The German Advertising Federation (ZAW) has further tightened the code of conduct for food advertising directed at children, the Ministry of Food and Agriculture (BMEL) said on Monday.
As of June 1, the new code will apply to children under 14 years of age (12 years today) and to all forms of media, including television, online platforms and social media, according to the BMEL.
Adverts targeting children for foods high in fat, sugar and salt will be significantly restricted. The ministry noted that positive nutritional qualities will no longer be allowed to be highlighted if the ads appear in the context of children’s programs or if they are aimed directly at children.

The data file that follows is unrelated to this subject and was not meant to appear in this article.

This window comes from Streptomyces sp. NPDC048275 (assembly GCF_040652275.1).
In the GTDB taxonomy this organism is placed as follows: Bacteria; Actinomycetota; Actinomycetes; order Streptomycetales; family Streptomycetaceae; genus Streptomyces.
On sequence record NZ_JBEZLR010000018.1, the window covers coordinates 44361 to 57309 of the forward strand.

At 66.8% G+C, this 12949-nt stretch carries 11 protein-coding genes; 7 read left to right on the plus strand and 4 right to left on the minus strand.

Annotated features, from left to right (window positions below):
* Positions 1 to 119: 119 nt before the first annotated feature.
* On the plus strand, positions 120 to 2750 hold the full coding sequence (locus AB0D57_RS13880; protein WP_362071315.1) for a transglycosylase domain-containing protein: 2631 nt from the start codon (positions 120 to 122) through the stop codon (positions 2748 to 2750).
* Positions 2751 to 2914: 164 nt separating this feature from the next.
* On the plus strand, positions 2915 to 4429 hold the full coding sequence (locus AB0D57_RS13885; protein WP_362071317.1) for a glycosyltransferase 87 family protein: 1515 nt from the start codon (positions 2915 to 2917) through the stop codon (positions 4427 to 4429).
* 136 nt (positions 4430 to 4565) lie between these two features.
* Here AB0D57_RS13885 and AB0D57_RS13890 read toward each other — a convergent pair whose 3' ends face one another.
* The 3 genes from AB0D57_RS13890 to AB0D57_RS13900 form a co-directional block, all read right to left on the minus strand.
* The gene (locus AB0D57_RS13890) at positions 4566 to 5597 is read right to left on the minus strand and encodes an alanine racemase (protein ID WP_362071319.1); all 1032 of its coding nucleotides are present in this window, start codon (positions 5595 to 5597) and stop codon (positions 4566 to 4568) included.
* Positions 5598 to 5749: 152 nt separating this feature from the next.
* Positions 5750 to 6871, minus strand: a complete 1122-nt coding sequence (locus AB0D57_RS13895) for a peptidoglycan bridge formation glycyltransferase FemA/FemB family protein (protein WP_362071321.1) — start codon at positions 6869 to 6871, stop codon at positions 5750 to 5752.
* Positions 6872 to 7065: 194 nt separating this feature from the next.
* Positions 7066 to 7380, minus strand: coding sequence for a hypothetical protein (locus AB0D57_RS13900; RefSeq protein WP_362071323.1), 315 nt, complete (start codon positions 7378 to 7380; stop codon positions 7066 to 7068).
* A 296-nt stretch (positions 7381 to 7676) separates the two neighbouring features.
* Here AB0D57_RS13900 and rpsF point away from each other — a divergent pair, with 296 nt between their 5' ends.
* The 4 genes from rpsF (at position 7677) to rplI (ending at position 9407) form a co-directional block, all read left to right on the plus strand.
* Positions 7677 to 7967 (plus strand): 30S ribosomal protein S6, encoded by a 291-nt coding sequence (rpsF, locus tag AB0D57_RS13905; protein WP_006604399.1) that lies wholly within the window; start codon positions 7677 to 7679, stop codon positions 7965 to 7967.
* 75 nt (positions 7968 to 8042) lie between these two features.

Under the new rules, food marketing to children younger than 14 in Germany will no longer be allowed to highlight good nutritional qualities if “excessive intake is not recommended as part of a balanced diet,” according to the ZAW.
Messages such as “added valuable vitamins and minerals” or “high whole grain content for physical performance” will not be allowed, the ZAW said.
Minister of Food and Agriculture Julia Kloeckner commented that the raising of the age limit had been “overdue.” She said if the new code proves insufficient, the government may consider stricter regulation. In principle, however, responsibility for implementation will continue to rest with the country’s federal states.